|Fossil Brittle Star|
(Palaeocoma egertoni from the Jurassic Middle Lias Formation)
Science is the systematic classification of experience.
Anything can be classified, even classifiers. Archaeological critics of Barry Fell do nothing but state the obvious. If you go the doctor complaining of an infection in your sinuses and the doctor tells you that you have sinusitis you will go away knowing nothing new, save perhaps, for its name. Criticisms of Fell's theories lack anything that can explain why a scientist would suddenly abandon scientific methods, and for me at least, that is the real subject. The reason for this lack of explanation is that the critics are part of the problem but have not examined their own roles in the situation. Even if the critic is not, personally, an extraverted materialist the subject of archaeology certainly has that characteristic.
Charles Sanders Peirce said:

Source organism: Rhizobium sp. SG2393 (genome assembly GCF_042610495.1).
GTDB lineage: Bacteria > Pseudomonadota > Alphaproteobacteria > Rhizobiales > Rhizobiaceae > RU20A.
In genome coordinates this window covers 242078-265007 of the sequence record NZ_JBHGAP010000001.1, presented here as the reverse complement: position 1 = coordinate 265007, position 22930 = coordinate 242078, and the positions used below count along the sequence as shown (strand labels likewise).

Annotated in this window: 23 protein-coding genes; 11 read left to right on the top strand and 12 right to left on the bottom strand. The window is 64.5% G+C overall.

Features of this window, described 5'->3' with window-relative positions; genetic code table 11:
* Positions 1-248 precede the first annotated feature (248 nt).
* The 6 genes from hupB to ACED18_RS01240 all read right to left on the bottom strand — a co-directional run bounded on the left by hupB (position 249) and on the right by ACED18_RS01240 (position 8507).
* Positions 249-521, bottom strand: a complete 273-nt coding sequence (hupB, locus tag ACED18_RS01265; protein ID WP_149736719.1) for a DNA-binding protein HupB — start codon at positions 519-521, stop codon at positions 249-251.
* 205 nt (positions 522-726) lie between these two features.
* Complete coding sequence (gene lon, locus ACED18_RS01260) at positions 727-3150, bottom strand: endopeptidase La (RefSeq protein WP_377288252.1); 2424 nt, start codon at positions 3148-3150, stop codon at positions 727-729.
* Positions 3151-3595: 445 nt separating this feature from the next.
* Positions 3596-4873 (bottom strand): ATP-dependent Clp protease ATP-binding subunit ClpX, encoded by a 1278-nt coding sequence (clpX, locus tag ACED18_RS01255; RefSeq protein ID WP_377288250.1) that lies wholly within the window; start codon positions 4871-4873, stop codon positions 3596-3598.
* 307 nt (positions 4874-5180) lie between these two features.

"Philosophy ought to imitate the successful sciences in its methods, so far as to proceed only from tangible premisses which can be subjected to careful scrutiny, and to trust rather to the multitude and variety of its arguments than to the conclusiveness of any one. Its reasoning should not form a chain which is no stronger than its weakest link, but a cable whose fibers may be ever so slender, provided they are sufficiently numerous and intimately connected." Some Consequences of Four Incapacitiesand it might have been Konrad Lorenz who pointed out that when an important hypothesis is finally published all of the circumstances of its discovery including its false leads, hunches, and the personal experiences of the researcher do not get included in the final product and that this gives students the idea that it was all a matter of luck and that if they could be so lucky as to have such a hypothesis drop in their lap out of the blue then they, too, might get published in some important journal one day.